But in this country, many of those who commit suicide have received little or no professional help. Indeed, they rarely tell anyone beforehand of their plan — when there is one. Often the act is impulsive.

According to Matthew Nock, a professor of psychology at Harvard, the wide majority of people who die by suicide “explicitly deny suicidal thoughts or intentions in their last communications before dying.”

Andrew Spade, Spade’s husband, said she had seemed fine when he’d talked to her just before her suicide.

Bourdain was filming one of his clever, humorous shows in Strasbourg, France, when his body was discovered.

The rise of suicide turns a dark mirror on modern American society: its racing, fractured culture; its flimsy mental health system; and the desperation of so many individual souls, hidden behind the waves of smiling social media photos and cute emoticons.

Some experts fear that suicide is simply becoming more acceptable. “It’s a hard idea to test, but it’s possible that a cultural script may be developing among some segments of our population,” said Julie Phillips, a sociologist at Rutgers.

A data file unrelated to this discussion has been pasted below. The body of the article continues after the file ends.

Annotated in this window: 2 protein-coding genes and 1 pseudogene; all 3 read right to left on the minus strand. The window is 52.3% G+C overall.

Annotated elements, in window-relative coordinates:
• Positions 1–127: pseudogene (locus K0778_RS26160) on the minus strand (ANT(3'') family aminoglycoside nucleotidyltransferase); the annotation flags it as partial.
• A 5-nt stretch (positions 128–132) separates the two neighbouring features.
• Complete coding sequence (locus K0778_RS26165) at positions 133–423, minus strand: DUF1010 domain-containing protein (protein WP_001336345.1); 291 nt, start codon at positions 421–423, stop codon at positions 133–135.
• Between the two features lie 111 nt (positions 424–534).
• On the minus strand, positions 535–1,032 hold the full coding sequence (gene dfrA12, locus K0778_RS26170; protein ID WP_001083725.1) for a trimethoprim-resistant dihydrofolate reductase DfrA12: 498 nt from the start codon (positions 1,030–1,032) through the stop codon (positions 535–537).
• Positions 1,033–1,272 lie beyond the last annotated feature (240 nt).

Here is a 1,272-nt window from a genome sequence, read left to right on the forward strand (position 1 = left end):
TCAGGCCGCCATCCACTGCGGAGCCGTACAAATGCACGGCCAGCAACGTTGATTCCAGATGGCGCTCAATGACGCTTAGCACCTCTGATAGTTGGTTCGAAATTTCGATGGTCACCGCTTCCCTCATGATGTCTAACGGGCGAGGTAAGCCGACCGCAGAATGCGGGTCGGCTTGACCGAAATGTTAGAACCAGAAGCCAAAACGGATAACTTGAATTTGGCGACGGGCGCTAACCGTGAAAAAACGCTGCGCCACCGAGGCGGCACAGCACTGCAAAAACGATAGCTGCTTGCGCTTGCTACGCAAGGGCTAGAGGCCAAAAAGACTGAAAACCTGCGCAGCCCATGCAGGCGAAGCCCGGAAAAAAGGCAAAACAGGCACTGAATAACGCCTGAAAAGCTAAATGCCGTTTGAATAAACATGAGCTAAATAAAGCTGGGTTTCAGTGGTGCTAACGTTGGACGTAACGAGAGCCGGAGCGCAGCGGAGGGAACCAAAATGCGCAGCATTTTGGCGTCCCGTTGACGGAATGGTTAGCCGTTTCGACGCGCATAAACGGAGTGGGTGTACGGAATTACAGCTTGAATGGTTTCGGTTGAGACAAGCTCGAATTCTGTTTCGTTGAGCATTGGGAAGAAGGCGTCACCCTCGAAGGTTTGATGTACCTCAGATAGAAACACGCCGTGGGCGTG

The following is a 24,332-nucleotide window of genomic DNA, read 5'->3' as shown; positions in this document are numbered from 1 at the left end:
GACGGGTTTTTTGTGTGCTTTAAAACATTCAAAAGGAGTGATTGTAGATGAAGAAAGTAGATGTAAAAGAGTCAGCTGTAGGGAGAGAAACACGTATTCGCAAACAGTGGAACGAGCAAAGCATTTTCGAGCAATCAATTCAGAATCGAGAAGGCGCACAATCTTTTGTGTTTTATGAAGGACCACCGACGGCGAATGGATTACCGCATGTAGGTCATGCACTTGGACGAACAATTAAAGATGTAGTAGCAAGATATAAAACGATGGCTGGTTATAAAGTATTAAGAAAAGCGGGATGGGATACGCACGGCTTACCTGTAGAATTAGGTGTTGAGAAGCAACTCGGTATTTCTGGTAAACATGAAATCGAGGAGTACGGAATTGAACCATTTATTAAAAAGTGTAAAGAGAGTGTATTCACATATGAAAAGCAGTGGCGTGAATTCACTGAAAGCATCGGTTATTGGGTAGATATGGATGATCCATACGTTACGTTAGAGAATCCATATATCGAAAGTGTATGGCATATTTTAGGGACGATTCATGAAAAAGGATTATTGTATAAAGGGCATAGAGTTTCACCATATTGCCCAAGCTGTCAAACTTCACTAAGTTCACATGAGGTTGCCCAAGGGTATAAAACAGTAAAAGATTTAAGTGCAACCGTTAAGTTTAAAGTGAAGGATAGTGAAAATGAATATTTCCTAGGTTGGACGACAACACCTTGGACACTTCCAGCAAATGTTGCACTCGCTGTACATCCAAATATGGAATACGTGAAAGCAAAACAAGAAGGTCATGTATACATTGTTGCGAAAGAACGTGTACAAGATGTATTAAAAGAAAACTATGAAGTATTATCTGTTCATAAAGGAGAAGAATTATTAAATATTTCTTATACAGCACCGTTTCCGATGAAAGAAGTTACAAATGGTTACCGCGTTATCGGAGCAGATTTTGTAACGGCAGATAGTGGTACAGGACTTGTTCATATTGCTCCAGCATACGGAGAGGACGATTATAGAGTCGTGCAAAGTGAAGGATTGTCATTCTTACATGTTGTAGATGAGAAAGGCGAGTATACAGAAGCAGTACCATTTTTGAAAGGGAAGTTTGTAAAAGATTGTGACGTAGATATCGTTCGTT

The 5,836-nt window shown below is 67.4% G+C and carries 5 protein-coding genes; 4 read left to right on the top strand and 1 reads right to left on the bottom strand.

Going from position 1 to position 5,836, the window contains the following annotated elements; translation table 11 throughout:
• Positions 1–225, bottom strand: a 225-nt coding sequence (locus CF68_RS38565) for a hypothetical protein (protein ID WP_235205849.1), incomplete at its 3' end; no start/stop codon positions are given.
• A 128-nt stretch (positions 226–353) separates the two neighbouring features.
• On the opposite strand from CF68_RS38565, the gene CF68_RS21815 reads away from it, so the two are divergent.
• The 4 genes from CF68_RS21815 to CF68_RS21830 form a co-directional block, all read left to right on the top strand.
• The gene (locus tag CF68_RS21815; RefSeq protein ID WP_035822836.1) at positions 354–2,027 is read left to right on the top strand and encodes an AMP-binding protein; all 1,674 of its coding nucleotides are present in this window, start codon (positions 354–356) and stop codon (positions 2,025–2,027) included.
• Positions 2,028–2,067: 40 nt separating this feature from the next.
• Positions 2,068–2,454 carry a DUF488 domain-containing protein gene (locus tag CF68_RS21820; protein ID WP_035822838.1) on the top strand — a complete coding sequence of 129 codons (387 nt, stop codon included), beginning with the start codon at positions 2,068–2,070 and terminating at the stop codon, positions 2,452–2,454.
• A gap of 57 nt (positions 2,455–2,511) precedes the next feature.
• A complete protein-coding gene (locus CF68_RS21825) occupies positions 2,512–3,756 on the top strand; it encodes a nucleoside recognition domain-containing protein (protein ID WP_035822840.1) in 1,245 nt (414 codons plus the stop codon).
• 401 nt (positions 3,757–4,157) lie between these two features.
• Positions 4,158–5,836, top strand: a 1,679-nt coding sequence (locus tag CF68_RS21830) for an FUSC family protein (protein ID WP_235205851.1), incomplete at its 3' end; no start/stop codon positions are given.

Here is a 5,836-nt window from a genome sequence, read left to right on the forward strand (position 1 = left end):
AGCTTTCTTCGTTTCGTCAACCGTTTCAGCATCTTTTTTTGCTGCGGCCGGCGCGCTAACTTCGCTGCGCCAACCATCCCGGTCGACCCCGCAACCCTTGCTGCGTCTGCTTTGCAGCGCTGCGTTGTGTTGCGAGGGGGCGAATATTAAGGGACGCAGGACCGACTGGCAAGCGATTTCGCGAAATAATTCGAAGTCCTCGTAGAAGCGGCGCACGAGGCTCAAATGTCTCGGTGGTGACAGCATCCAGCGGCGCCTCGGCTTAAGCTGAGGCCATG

Prohibitions are apparently loosening in some quarters, she said. Particularly among younger people, Phillips said, “We are seeing somewhat more tolerant attitudes toward suicide.”

In surveys, younger respondents are more likely than older ones “to believe we have the right to die under certain circumstances, like incurable disease, bankruptcy, or being tired of living,” she said.

The cultural currents that deepen despair and increase the chances of suicide have long been staples of sociological debate.